Modular Inputs Comes to Multi-domain CAE, CAD and PDM Software

ESI Group’s Virtual Performance Solution software update consolidates and optimizes designs.

Modular input product tree.

ESI Group’s flagship Virtual Performance Solution (VPS) recently released a new update. The VPS software consolidates information into a single-core or central simulation model. By localizing manufacturing properties and multi-domain simulation data into one location, VPS helps engineers determine the trade-offs of their designs.

The latest release of VPS includes modular input methodology. This will allow users to align their CAE models with CAD and PDM tools. Information can then be shared or iterated with customers and suppliers.

The modular input also allows for an unlimited number of finite elements with diverse loading conditions to represent a part. This should improve the amount of detail representing your model.

The new release includes other improvements such as:

  • Automated Noise, Vibration and Harshness (NVH) simulations
  • GUI improvements to support modular assemblies
  • ESI results file format consistency over domains
  • More 3rd party compatibility with the model converter
  • Graphical performance of larger models

Using a single-core model throughout the development lifecycle allows for better department cooperation, more iteration control and reduced development resources. By introducing analysis into the early development cycle, engineers will be able to avoid late changes in the design while simultaneously simplifying the product certification.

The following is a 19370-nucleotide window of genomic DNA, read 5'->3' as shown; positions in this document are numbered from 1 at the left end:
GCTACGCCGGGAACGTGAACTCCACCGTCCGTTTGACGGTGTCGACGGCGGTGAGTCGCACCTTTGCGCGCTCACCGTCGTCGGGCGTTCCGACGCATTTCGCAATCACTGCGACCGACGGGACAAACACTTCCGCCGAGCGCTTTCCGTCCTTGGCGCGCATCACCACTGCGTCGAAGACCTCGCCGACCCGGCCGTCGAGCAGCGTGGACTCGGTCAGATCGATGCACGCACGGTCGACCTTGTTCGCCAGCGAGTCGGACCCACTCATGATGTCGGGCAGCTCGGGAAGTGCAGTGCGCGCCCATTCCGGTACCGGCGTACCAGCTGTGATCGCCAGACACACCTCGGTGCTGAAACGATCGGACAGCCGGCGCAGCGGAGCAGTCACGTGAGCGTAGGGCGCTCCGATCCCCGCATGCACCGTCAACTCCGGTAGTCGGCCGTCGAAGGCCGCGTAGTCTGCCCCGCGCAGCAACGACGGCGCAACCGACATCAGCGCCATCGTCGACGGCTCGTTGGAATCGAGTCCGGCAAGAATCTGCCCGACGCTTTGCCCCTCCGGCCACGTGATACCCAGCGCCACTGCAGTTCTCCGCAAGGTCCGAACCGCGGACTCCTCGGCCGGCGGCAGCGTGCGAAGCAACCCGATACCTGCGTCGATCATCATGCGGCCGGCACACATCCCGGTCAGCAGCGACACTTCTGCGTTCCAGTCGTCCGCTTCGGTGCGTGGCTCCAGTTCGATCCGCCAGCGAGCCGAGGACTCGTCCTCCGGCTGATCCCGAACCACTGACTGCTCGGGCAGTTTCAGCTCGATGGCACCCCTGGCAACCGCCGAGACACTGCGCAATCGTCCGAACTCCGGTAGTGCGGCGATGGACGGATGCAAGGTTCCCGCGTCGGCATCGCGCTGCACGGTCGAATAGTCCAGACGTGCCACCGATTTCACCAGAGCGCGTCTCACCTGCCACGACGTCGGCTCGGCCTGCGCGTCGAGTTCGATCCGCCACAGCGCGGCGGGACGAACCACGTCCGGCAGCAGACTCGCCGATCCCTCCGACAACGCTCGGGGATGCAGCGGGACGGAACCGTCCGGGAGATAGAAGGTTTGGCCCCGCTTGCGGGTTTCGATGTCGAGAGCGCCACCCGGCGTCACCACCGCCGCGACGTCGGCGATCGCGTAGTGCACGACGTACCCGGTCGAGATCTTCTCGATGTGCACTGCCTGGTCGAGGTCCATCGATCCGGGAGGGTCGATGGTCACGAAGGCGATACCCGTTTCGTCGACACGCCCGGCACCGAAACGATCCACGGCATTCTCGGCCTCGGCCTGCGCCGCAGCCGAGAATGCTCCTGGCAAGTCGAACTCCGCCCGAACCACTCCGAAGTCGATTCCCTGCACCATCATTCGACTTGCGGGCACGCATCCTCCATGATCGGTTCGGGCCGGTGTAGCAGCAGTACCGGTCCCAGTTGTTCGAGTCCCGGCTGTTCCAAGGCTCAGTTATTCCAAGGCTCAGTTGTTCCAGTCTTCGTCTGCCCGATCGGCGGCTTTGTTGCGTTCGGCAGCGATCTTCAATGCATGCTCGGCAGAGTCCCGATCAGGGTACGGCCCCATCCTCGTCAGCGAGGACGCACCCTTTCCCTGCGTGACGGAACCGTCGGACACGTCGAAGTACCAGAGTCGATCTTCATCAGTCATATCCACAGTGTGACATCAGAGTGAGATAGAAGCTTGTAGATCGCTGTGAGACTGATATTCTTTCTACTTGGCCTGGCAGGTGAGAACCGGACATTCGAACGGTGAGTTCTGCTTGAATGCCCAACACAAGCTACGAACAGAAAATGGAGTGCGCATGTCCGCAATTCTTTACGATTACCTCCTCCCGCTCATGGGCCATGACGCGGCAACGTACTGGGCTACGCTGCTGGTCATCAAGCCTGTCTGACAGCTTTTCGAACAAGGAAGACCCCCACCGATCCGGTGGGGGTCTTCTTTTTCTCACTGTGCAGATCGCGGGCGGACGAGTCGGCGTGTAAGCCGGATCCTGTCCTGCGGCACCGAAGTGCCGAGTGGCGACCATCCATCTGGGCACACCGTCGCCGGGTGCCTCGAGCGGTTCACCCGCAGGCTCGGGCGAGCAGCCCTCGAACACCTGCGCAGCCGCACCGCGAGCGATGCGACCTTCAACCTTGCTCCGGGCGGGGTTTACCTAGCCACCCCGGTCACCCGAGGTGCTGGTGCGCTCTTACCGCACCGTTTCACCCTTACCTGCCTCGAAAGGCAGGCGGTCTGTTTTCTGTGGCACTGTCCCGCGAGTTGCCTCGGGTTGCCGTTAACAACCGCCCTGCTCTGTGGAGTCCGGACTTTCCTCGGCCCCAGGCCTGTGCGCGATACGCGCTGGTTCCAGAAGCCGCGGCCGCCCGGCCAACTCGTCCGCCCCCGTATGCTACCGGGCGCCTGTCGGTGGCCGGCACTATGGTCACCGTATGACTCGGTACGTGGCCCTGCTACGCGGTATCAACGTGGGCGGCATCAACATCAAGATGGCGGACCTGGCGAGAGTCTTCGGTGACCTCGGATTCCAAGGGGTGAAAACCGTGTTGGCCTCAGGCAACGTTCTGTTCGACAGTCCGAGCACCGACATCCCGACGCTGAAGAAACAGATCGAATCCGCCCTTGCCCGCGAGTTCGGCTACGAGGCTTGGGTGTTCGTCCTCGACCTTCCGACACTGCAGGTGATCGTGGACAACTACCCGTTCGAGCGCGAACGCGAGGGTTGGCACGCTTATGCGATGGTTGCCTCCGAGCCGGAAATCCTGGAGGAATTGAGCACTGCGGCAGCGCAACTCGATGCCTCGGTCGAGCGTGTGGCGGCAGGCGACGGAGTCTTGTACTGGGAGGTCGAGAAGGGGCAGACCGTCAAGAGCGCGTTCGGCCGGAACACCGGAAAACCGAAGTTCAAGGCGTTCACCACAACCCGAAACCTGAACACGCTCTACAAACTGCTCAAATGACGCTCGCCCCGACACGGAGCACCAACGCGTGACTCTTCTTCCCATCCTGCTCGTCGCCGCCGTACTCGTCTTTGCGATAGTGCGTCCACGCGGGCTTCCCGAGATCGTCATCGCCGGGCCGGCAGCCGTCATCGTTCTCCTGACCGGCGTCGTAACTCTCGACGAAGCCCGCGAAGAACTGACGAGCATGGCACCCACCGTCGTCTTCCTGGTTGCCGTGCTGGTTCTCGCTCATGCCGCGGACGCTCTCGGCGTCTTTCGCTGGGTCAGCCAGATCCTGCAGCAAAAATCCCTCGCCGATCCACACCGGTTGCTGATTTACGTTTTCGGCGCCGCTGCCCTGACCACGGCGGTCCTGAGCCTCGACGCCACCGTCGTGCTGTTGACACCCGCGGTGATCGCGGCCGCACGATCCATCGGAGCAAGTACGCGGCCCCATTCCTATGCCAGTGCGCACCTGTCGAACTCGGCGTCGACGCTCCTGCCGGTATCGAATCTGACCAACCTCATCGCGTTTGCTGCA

The Virtual Performance Solution is used by the automotive industry for virtual prototyping, evaluation and the optimization of their products. The program’s trade-off analysis is particularly useful in the automotive and nuclear industries, as they use newer materials that must meet or exceed previous performance.

VPS is also able to simulate various events, from crashes to natural disasters, allowing engineers to assess the quality of their designs early in the development cycle. Which can save a lot of time and money when it comes to design and prototyping.

Source ESI Group.

Written by

Shawn Wasserman

For over 10 years, Shawn Wasserman has informed, inspired and engaged the engineering community through online content. As a senior writer at WTWH media, he produces branded content to help engineers streamline their operations via new tools, technologies and software. While a senior editor at, Shawn wrote stories about CAE, simulation, PLM, CAD, IoT, AI and more. During his time as the blog manager at Ansys, Shawn produced content featuring stories, tips, tricks and interesting use cases for CAE technologies. Shawn holds a master’s degree in Bioengineering from the University of Guelph and an undergraduate degree in Chemical Engineering from the University of Waterloo.